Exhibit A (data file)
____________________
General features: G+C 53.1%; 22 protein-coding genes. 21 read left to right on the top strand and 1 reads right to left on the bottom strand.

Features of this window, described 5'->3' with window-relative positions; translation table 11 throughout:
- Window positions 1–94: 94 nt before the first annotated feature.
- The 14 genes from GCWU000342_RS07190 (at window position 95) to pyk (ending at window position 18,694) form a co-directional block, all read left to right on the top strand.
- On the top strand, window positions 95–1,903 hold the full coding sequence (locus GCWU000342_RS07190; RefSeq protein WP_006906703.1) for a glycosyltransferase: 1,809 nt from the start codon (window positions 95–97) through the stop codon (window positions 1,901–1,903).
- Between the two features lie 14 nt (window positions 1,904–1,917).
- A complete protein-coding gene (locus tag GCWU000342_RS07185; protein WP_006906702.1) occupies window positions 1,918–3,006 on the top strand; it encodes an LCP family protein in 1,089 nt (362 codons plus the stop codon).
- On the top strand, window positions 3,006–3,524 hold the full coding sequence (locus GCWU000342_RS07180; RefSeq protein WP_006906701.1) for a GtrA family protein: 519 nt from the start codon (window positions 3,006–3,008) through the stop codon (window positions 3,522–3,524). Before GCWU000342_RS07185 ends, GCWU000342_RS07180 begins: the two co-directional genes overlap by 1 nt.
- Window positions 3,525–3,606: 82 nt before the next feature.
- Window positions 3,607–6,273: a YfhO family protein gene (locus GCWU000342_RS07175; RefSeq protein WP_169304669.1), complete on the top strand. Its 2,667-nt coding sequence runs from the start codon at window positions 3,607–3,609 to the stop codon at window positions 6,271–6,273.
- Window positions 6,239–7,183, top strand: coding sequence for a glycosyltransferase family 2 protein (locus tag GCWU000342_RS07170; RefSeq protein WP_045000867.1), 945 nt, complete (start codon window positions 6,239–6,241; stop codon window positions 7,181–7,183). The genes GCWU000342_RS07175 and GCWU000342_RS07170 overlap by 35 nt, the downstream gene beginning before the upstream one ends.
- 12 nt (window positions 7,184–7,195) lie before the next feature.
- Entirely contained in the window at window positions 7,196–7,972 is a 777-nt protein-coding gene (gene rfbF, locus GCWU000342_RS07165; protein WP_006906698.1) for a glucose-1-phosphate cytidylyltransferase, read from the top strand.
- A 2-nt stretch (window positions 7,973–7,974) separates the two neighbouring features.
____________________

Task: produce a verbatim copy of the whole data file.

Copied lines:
General features: G+C 53.1%; 22 protein-coding genes. 21 read left to right on the top strand and 1 reads right to left on the bottom strand.

Features of this window, described 5'->3' with window-relative positions; translation table 11 throughout:
- Window positions 1–94: 94 nt before the first annotated feature.
- The 14 genes from GCWU000342_RS07190 (at window position 95) to pyk (ending at window position 18,694) form a co-directional block, all read left to right on the top strand.
- On the top strand, window positions 95–1,903 hold the full coding sequence (locus GCWU000342_RS07190; RefSeq protein WP_006906703.1) for a glycosyltransferase: 1,809 nt from the start codon (window positions 95–97) through the stop codon (window positions 1,901–1,903).
- Between the two features lie 14 nt (window positions 1,904–1,917).
- A complete protein-coding gene (locus tag GCWU000342_RS07185; protein WP_006906702.1) occupies window positions 1,918–3,006 on the top strand; it encodes an LCP family protein in 1,089 nt (362 codons plus the stop codon).
- On the top strand, window positions 3,006–3,524 hold the full coding sequence (locus GCWU000342_RS07180; RefSeq protein WP_006906701.1) for a GtrA family protein: 519 nt from the start codon (window positions 3,006–3,008) through the stop codon (window positions 3,522–3,524). Before GCWU000342_RS07185 ends, GCWU000342_RS07180 begins: the two co-directional genes overlap by 1 nt.
- Window positions 3,525–3,606: 82 nt before the next feature.
- Window positions 3,607–6,273: a YfhO family protein gene (locus GCWU000342_RS07175; RefSeq protein WP_169304669.1), complete on the top strand. Its 2,667-nt coding sequence runs from the start codon at window positions 3,607–3,609 to the stop codon at window positions 6,271–6,273.
- Window positions 6,239–7,183, top strand: coding sequence for a glycosyltransferase family 2 protein (locus tag GCWU000342_RS07170; RefSeq protein WP_045000867.1), 945 nt, complete (start codon window positions 6,239–6,241; stop codon window positions 7,181–7,183). The genes GCWU000342_RS07175 and GCWU000342_RS07170 overlap by 35 nt, the downstream gene beginning before the upstream one ends.
- 12 nt (window positions 7,184–7,195) lie before the next feature.
- Entirely contained in the window at window positions 7,196–7,972 is a 777-nt protein-coding gene (gene rfbF, locus GCWU000342_RS07165; protein WP_006906698.1) for a glucose-1-phosphate cytidylyltransferase, read from the top strand.
- A 2-nt stretch (window positions 7,973–7,974) separates the two neighbouring features.